# SameQ shorthand [closed]

I thought that === is shorthand for SameQ? Then why do these two expressions yield True for one and False for the other?

SameQ[((k^2 (k + 1)^2)/4 + (k + 1)^3) == (((k + 1)^2 (k + 2)^2)/4)]
((k^2 (k + 1)^2)/4 + (k + 1)^3) === (((k + 1)^2 (k + 2)^2)/4)


## closed as off-topic by Szabolcs, Quantum_Oli, m_goldberg, Mr.Wizard♦May 13 '17 at 1:34

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• The useless, but correct answer is, because SameQ[blub] gives True and you don't do what you think you do. – halirutan May 12 '17 at 17:18
• Replace the == in the first line with a comma; SameQ[a, b] is equivalent to a === b, but SameQ[a == b] should evaluate as either SameQ[True] or SameQ[False]. – nben May 12 '17 at 17:21
• Perhaps for the first line you thought you were doing something like SameQ @@ (((k^2 (k + 1)^2)/4 + (k + 1)^3) == (((k + 1)^2 (k + 2)^2)/4))? – Michael E2 May 12 '17 at 17:41
• @user16054 Can you elaborate on the difference between SameQ[False] and SameQ[True]? – halirutan May 12 '17 at 18:37
• @user16054 Look, this is exactly why I asked :) 1. No! SameQ[a == b] will always evaluate to True. Try SameQ[1 == 1] and SameQ[1 == 2]. 2. Yes, a==b usually evaluates to True or False. In the case of the question above, it is not. This is, why the result of the first line is SameQ[a==b] with unevaluated equation :) – halirutan May 13 '17 at 0:26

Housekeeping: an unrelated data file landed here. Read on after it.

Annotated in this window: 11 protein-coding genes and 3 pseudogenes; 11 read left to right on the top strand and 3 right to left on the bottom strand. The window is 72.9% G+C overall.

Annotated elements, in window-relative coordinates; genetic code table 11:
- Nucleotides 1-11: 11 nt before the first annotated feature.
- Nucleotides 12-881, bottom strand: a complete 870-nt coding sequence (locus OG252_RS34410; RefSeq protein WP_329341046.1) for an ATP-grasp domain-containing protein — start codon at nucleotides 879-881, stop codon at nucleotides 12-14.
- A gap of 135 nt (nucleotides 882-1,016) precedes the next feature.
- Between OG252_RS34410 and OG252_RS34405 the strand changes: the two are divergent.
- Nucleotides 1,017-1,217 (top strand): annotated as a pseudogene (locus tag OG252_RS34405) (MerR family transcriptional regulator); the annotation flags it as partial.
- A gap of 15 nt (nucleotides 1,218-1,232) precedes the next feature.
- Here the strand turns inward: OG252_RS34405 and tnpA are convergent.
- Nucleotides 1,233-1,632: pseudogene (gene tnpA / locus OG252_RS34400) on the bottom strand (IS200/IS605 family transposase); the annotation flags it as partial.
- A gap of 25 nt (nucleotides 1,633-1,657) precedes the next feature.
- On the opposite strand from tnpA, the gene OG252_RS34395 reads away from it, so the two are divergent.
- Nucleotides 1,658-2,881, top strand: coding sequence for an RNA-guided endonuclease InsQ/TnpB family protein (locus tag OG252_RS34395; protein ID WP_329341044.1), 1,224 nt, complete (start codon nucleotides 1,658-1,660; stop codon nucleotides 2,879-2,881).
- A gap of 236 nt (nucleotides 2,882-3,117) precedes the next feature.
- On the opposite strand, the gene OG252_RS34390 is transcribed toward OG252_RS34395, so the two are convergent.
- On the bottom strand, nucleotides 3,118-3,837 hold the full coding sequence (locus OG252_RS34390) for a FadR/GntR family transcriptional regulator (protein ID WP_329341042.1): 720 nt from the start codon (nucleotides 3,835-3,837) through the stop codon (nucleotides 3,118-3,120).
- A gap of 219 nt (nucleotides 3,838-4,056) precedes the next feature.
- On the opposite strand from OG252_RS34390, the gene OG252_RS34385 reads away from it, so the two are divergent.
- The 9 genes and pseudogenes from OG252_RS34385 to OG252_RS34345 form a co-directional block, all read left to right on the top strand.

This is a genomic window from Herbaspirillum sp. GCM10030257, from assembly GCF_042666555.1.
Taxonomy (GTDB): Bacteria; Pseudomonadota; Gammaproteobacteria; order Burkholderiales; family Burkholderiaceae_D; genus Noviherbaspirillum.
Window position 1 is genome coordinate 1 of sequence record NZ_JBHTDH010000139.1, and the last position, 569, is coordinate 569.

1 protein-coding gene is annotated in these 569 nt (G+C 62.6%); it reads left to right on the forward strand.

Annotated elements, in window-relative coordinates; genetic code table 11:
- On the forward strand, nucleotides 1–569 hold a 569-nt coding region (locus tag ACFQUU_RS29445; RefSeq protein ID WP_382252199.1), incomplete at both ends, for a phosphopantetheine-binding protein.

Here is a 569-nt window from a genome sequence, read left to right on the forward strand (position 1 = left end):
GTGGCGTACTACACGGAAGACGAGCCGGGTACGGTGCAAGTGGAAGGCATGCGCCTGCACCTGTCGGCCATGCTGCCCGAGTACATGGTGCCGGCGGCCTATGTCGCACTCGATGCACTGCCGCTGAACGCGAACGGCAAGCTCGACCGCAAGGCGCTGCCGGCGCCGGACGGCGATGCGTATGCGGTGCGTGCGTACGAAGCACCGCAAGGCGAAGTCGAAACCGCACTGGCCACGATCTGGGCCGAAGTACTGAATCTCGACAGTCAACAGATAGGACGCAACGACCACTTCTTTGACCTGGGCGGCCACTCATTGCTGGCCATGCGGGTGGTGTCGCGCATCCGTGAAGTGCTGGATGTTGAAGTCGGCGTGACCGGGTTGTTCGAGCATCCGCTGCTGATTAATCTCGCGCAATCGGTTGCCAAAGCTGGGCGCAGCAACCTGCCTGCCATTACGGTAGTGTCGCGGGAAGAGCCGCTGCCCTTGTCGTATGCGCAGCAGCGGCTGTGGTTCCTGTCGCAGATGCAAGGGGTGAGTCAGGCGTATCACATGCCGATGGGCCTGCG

The syntax for SameQ is SameQ[x,y], with two (or more) arguments and yields True if all the arguments are the same. Your first line is merely SameQ[.] with a single argument, which of course yields True.

The documentation is admittedly lacking in detail, but basically

SameQ[a, b, c,...]


"returns True if all the" a, b, c,... "are identical." In SameQ[a], all the arguments are identical.

Likewise,

UnsameQ[a, b, c,...]


"gives True if no two of"" a, b, c,... "are identical." In UnsameQ[a], no two of the arguments are identical.

Hence both SameQ[a] and UnsameQ[a] return True, which might seem a paradox if you forget how the quantifiers work.